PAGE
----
“It’s on the factory floor that we innovate and we come up with new products and new processes, if we lose the factory, not only are we losing today’s skills, but we lose the skills of tomorrow and the day after, and that’s really hard to get back.” – Honig-hausen
Late last week an article caught my eye where the UK House of Common’s Public Accounts Committee complained that accounting firms were “cheating” by writing the Tax regulations for the UK Treasury and then exploiting the same Tax regulations that they had written for the benefit of their customers.
At first sight you are probably expecting me to talk about conflicts of interest but I am going to go a step deeper, and talk about a sickness that has invaded almost every aspect of life: outsourcing.
If you check the modern management bibles then you will be taught that outsourcing is the answer to every problem you have ever encountered. And you can outsource every aspect of your business to become ever more competitive.
In economic terms there is truth in these promises. How can a decently run factory or office, where the employees have good wages and working conditions, compete in cost terms with near slave labor and concentration camp working conditions.
So we find the seductive cost savings make leaders outsource more and more of their operations. The final goal appears to be sitting in a sumptuous chair, doing nothing except watching the reports from your outsourced empire.
The situation for an organization can be compared to the choice between lounging all day watching other people dig and manage your garden or to be involved with digging and managing the garden yourself.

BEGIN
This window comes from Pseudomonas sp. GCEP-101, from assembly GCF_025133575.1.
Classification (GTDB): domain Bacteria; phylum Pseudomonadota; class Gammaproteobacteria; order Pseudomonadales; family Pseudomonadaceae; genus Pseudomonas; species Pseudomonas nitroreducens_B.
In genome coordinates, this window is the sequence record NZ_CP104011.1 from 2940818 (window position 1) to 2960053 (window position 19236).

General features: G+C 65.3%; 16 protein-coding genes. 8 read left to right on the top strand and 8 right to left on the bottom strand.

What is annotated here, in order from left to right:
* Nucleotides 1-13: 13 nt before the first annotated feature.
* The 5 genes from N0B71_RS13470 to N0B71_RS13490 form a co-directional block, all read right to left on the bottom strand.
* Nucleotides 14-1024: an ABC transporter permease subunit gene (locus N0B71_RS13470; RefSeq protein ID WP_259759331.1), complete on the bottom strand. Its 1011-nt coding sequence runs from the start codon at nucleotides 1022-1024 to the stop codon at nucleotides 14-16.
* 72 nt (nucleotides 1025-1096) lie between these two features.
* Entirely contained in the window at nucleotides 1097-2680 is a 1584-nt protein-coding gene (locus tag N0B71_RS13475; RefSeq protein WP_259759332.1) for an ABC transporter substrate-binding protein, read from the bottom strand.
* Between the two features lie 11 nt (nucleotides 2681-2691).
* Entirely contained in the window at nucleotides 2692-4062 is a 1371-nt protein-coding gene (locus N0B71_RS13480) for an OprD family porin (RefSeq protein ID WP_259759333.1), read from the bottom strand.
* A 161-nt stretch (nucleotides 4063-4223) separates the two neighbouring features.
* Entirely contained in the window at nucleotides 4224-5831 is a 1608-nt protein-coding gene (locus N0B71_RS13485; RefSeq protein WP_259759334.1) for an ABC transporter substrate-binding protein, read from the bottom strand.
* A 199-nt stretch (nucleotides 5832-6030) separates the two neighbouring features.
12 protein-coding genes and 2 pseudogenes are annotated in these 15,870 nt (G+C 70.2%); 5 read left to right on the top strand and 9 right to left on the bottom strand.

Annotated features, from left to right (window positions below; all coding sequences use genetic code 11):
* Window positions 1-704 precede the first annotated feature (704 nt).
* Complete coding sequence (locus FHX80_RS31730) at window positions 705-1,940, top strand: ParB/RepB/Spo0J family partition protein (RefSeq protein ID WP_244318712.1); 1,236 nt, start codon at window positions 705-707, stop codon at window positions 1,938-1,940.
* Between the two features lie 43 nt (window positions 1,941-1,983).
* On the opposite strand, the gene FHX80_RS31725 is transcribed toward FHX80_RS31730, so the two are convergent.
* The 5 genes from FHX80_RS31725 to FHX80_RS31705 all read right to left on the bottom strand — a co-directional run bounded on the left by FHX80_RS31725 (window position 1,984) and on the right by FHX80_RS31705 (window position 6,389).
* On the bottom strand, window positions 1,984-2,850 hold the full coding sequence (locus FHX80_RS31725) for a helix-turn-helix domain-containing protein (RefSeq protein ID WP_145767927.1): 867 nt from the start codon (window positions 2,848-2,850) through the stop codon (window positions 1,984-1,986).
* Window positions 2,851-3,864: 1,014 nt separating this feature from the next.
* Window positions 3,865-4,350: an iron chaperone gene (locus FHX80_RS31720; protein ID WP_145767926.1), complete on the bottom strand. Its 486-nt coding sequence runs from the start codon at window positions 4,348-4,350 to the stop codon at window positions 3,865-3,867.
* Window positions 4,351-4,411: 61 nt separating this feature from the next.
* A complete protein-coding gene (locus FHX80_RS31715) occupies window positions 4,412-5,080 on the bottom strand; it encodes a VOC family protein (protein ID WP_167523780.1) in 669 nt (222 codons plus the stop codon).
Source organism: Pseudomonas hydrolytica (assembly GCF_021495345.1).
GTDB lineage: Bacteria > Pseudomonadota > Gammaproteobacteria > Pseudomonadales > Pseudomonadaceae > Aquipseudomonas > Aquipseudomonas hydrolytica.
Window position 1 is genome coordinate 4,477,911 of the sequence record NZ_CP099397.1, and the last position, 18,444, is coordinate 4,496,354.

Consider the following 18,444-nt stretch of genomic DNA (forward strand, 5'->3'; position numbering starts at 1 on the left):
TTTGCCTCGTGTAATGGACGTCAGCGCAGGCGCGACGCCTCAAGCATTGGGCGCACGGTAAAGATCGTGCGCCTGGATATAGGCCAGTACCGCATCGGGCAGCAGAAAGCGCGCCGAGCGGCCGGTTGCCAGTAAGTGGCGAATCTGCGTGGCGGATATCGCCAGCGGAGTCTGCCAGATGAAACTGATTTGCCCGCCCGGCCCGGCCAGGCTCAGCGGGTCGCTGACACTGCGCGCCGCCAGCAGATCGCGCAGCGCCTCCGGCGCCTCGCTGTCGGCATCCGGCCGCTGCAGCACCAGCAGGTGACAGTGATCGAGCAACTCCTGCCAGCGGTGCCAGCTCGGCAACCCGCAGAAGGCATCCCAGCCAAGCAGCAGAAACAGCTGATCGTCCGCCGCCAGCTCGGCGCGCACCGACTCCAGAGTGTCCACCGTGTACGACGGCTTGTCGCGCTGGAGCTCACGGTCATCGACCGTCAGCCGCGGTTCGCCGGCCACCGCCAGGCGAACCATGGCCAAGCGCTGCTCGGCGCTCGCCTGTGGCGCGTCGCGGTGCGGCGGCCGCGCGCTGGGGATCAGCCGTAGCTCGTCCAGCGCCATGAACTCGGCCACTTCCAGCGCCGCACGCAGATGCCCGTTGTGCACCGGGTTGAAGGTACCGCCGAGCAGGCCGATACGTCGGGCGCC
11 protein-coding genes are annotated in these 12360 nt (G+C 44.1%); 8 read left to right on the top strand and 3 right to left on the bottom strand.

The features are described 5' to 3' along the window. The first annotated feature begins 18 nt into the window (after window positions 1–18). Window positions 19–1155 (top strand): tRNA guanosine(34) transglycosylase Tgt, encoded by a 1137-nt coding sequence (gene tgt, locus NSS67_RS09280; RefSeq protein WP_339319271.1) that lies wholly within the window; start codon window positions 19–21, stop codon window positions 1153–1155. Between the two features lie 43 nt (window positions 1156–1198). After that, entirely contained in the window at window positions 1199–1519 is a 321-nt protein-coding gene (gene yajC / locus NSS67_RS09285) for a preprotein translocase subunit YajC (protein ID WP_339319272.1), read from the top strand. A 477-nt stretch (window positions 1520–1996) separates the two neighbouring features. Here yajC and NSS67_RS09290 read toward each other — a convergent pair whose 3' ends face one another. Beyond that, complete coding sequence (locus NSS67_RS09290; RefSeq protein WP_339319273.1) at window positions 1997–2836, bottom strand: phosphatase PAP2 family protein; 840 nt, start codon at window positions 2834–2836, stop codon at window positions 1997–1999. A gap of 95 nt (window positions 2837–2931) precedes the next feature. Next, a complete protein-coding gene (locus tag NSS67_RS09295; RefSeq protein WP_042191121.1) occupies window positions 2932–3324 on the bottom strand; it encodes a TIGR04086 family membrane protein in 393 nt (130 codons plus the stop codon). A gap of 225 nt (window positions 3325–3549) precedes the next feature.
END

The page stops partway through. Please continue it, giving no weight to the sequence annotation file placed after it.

In the short term it is very rewarding to have other people do everything for you. But it makes you weak. In fact it makes you so weak that eventually you are not physically or mentally able to manage your own garden (or business).
At some point the people doing all the work for you realize that they know more about your business than you do and then the power dynamic changes. They control you and then sooner or later they start to produce their own versions of your core business. But because of the work they have been doing they are lean and efficient while you have become weak and incompetent. In short they eat your lunch.
There really is no point complaining when this happens, like the UK House of Common’s Public Accounts Committee has done about the accounting companies. The fact is when you no longer have active involvement in your core business you have sold control of your destiny, or the destiny or your organization.
Outsourcing is not bad. But leaders and organizations need to know their core business. The moment you delegate that to another entity you become less involved in that core activity, less expert, less able to innovate, less able to lead.
Leaders should recognize that there are other ways to make their products attractive beyond just cost. Innovation and quality never went out of style. We, as leaders, just became too lazy to undertake the hard work needed to achieve them.